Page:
As to myself, I only discovered Foetry.com just a few months before it was dissolved last year. At that time I wrote quite a lot for it, having been very badly abused, and very personally too, by two important editors to whom I had been sending my work for 10 long but hopeful years. Call me naïve if you wish—I’d rather call myself the very rare poet who had never passed through the PoBiz system and was therefore blissfully unaware of it! So when the mask fell away and I saw the Machiavellian deceit of the faces behind it, I looked for help, and Foetry was the only relief I could find. I was 67, lived on the moon, had published my first poem at 52, and had no connections with any poetry community anywhere on earth! And then I went on to write for Foetry, quite a lot too, because it helped me. Indeed, I have come to admire what it stood for, and to admire it a lot—just like Matt Koeske.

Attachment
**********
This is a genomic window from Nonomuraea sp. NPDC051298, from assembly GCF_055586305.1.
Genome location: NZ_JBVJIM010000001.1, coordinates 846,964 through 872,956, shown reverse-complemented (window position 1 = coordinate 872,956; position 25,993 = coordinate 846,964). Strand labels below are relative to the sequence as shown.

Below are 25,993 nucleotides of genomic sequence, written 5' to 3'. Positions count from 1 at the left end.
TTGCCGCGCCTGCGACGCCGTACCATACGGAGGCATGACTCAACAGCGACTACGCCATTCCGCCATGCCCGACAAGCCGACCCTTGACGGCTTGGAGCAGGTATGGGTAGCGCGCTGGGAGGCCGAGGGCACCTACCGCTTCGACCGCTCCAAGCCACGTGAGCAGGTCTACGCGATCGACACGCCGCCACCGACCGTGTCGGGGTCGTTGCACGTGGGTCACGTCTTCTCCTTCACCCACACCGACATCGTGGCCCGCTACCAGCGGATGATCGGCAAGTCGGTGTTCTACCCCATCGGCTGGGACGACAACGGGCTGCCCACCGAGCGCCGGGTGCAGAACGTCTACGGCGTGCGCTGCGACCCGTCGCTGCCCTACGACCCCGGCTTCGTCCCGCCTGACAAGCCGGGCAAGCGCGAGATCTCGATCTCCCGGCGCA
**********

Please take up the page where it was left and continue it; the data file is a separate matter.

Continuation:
I want to assure you, dear Tree Swenson, that what I am doing on Poets.net will never include smearing people, and that indeed if I feel anyone is being treated vengefully, being humiliated, or threatened with exposure on the site just to gain points or advantage, I will do my best to stop it--and if I can't stop it, I will quit. As simple as that.

I have also discussed this with the Poets.net owner/editor, Jennifer Semple Siegel, and she is in complete agreement with me on this. She will never let this happen on her site.

On the other hand, we all know there are a lot of things in the world that have to be said that some people would do anything to cover up, like the Bushes oil, or Enron--or Roy Cohn or Max Mosley their sex lives. Of course, there are moments when such private information is so relevant it has to be leaked, like the fantasies of the perpetrators of Watergate or Abu Graib. In Roy Cohn’s case it was not the sexuality but the hypocrisy, and we needed the essential sexual information to get closer to Joe McCarthy's own will to destroy so many lives. In the case of Max Mosley it's also not about the sex but the politics--and of course they were masquerading as each other!